Glimmers of hope for the 'lost' generation

3rd June 2011 at 01:00

The "lost generation" is a haunting term. It is used by Scottish economist David Bell of the young unemployed in Scotland, the kids who have no future, for whom early joblessness spells a lifetime of poverty and depression. Professor Bell writes movingly about the "scarring" effects of youth unemployment, the whole families who will never recover, and the generations who will follow them (p37).

Over a quarter of 16-19 year olds in this country are unemployed - more than three times the adult rate, he points out, and 2.5 times the rate of their peers in Germany. The reason, he believes, is the difference in vocational education. While Scotland has pursued academic success above all else, Germany has a long and respected tradition of vocational education for those who want it, and employers, technical colleges and schools work together to set youngsters on the road to work.

The Scottish situation looks bleak by comparison. But there are glimmers of hope. While teachers and parents voice their scepticism about Curriculum for Excellence (p36), Iain McMillan, the director of CBI Scotland, believes it could mark an important step forward - because it's about developing various capabilities in young people.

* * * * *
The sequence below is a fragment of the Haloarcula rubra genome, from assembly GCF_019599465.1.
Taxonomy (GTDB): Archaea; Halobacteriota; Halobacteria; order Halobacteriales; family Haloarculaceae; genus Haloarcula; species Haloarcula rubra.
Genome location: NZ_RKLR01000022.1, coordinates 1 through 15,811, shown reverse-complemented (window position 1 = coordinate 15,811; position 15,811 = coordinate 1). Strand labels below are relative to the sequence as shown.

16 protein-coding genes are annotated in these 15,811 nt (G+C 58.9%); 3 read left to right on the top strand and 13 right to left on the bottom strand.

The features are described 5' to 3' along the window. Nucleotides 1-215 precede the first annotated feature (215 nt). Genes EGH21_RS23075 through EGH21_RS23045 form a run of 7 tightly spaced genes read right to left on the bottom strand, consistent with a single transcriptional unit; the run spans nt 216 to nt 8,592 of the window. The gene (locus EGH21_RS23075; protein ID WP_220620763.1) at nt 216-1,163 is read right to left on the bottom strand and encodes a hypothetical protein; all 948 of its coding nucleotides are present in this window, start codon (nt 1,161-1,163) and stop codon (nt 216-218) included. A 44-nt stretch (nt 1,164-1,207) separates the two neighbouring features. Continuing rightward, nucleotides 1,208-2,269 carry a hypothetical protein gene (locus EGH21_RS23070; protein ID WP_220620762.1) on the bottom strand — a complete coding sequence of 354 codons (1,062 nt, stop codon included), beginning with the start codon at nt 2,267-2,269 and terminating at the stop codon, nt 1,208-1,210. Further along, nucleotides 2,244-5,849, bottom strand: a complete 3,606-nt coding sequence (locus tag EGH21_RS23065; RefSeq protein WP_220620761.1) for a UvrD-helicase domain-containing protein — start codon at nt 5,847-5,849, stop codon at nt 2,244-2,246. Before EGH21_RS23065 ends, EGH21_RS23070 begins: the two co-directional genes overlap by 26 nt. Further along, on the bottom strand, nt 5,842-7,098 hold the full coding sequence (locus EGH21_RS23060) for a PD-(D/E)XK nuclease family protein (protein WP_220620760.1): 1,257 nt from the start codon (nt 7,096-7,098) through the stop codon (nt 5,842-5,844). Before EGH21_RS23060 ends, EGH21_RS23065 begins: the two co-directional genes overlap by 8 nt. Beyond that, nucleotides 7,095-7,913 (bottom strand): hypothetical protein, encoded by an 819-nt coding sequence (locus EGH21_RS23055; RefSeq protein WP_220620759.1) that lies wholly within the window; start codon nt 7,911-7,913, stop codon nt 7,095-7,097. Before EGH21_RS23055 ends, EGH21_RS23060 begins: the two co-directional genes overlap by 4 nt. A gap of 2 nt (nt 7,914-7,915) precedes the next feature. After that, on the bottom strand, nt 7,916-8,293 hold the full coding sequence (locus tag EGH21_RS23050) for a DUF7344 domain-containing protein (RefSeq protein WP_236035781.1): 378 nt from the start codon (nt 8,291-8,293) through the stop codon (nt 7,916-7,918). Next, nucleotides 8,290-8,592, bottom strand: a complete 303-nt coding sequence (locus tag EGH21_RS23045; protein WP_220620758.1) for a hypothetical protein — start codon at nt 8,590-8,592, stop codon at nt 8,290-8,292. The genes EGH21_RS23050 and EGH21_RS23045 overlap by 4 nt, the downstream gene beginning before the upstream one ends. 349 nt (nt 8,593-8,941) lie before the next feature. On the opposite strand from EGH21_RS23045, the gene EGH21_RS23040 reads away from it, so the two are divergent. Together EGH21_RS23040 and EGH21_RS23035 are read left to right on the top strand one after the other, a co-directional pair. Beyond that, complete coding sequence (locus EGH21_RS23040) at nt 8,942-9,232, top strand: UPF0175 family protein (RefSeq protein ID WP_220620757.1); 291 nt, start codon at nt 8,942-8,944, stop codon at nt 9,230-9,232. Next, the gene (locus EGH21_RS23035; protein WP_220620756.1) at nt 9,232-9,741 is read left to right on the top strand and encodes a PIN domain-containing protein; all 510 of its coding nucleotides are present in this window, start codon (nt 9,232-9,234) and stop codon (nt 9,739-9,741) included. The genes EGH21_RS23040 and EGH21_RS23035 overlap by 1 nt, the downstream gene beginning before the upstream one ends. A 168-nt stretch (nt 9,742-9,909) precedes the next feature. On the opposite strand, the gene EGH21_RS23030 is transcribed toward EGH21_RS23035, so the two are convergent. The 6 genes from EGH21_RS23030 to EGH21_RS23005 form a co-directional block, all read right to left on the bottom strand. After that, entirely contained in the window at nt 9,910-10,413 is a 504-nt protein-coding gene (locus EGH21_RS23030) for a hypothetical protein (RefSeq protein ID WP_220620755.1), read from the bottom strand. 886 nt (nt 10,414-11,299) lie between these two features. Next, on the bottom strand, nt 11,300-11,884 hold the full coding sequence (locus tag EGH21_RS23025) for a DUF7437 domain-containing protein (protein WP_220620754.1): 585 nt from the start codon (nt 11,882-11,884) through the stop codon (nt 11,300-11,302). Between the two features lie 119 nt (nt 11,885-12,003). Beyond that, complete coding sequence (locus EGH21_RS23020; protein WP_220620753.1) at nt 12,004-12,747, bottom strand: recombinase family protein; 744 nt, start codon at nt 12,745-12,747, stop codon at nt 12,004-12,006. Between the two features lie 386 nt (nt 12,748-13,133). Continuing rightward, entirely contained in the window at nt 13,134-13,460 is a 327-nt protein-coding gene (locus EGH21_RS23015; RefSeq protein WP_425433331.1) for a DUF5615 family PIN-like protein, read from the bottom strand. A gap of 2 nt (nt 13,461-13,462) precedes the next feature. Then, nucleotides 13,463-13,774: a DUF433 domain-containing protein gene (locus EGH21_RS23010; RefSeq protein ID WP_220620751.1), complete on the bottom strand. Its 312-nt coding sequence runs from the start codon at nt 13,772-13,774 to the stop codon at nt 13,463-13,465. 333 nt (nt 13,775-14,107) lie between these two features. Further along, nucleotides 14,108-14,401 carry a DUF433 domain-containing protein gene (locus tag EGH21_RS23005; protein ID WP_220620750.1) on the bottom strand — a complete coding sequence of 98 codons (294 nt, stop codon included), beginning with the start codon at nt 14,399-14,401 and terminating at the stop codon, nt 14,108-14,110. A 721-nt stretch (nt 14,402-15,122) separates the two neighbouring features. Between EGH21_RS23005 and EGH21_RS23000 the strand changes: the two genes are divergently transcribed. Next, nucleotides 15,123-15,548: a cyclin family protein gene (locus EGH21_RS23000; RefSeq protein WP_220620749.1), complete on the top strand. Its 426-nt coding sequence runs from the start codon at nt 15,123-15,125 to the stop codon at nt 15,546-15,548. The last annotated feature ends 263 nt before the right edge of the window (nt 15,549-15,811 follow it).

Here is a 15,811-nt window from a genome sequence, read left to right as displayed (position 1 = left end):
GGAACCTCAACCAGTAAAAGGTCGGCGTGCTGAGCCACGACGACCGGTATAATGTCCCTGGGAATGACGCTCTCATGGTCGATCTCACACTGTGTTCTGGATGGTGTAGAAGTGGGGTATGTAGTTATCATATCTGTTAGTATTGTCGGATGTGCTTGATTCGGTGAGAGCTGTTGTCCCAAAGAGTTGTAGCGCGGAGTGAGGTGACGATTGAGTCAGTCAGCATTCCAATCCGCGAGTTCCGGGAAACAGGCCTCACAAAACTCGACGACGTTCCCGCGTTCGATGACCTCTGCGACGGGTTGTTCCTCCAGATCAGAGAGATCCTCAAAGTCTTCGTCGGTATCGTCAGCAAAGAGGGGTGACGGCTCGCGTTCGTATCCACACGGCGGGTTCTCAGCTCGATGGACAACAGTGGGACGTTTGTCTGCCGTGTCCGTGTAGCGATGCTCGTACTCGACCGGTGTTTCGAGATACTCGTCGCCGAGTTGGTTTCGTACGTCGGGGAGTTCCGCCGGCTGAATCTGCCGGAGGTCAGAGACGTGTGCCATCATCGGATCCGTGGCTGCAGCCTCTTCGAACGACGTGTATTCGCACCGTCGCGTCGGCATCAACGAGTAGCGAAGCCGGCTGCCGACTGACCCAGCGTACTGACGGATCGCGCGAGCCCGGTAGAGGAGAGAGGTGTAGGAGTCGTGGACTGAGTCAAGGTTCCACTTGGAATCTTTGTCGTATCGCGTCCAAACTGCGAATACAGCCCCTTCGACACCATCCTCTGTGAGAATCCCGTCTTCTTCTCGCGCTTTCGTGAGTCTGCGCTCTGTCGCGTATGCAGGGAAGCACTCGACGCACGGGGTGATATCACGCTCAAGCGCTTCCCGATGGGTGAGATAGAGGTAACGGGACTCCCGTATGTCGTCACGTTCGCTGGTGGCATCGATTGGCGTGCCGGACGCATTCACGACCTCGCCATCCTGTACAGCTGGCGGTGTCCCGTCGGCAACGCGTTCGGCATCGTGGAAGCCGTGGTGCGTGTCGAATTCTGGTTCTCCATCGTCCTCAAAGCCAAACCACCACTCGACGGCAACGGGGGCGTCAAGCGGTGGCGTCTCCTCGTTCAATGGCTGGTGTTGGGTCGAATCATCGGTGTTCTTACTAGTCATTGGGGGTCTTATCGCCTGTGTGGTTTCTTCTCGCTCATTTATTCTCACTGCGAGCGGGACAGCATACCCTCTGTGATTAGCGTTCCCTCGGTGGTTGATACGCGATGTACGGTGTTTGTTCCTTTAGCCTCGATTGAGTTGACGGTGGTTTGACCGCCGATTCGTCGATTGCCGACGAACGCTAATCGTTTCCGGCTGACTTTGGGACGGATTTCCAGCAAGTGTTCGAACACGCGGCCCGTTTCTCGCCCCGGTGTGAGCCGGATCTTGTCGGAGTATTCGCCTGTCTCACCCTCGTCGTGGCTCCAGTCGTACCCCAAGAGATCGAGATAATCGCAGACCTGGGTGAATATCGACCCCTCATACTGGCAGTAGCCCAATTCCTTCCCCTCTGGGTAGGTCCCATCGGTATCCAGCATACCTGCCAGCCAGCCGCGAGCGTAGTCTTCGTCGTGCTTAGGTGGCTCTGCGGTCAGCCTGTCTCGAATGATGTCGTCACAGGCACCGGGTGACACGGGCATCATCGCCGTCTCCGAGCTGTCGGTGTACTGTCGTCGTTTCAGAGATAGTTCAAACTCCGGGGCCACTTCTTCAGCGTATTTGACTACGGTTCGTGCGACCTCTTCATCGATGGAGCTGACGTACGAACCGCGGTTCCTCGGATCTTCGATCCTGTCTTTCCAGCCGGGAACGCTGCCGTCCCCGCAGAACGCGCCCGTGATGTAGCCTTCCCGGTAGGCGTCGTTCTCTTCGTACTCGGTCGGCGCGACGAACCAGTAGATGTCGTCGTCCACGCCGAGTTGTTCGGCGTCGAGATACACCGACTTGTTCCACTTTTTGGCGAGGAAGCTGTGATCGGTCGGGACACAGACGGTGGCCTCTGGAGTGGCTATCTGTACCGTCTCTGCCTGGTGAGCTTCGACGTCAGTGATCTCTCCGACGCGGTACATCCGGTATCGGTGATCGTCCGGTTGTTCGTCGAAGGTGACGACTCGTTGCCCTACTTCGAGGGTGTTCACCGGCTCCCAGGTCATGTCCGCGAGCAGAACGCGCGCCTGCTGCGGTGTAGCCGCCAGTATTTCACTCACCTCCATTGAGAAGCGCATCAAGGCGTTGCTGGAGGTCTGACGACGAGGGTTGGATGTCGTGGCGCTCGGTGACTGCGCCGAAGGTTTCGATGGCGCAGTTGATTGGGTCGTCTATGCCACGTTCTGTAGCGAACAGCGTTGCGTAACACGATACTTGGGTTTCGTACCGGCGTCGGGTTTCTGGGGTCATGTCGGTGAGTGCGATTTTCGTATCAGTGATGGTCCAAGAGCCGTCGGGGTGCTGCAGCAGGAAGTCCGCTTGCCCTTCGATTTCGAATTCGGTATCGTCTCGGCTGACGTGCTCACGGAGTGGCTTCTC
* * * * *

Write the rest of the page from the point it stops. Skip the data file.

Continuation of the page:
One of the keys is partnerships, between schools and colleges and employers. Whether it's primary children working on computer games development with FE students at Reid Kerr College (p24), or secondary schools across the country working with local companies (p20), or young school leavers receiving support from voluntary organisations in their area (p26), the message is the same: catch them young, build up their confidence and give them the skills they can take to any employer - timekeeping, interpersonal skills, numeracy and literacy. Make them "employment ready", as McMillan puts it.

From the brightest kids to those from poor homes who "suddenly get what it's all about", the companies are there to catch them before they make career choices, and hold onto them so there's no employment gap when they leave university (p22). For others, it's not so easy, like the teenagers from Banff whose future looked bleak a year ago (p26); or young Danika from Bellshill who was unable to secure a college place or a job (p14) - but their future now looks bright. They found help through voluntary bodies and government programmes like 16+ Learning Choices (part of Curriculum for Excellence) and Get Ready for Work.

For them, the Government schemes appear to be working. Add to those the 25,000 new Modern Apprenticeships promised in the March Budget. The crucial thing, as Bell's co-researcher David Blanchflower says, is to keep young people off the streets, keep them in education or training: it's not a panacea, but it is, in a recession, an alternative to unemployment. And it could just stop them getting lost.

Gillian Macdonald, Editor.

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